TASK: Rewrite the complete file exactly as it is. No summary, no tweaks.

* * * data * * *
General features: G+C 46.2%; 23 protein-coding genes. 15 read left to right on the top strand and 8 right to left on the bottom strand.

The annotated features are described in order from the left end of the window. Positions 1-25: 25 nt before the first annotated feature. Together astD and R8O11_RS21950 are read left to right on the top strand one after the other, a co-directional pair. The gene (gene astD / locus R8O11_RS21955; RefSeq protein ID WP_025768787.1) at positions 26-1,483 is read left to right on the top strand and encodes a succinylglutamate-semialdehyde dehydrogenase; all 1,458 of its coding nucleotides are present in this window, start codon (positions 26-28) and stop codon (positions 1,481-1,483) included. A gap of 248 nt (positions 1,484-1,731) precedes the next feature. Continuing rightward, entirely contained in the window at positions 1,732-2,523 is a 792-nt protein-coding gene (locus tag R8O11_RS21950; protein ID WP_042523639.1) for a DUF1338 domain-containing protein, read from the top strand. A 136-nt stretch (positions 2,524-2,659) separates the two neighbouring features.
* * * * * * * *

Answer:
General features: G+C 46.2%; 23 protein-coding genes. 15 read left to right on the top strand and 8 right to left on the bottom strand.

The annotated features are described in order from the left end of the window. Positions 1-25: 25 nt before the first annotated feature. Together astD and R8O11_RS21950 are read left to right on the top strand one after the other, a co-directional pair. The gene (gene astD / locus R8O11_RS21955; RefSeq protein ID WP_025768787.1) at positions 26-1,483 is read left to right on the top strand and encodes a succinylglutamate-semialdehyde dehydrogenase; all 1,458 of its coding nucleotides are present in this window, start codon (positions 26-28) and stop codon (positions 1,481-1,483) included. A gap of 248 nt (positions 1,484-1,731) precedes the next feature. Continuing rightward, entirely contained in the window at positions 1,732-2,523 is a 792-nt protein-coding gene (locus tag R8O11_RS21950; protein ID WP_042523639.1) for a DUF1338 domain-containing protein, read from the top strand. A 136-nt stretch (positions 2,524-2,659) separates the two neighbouring features.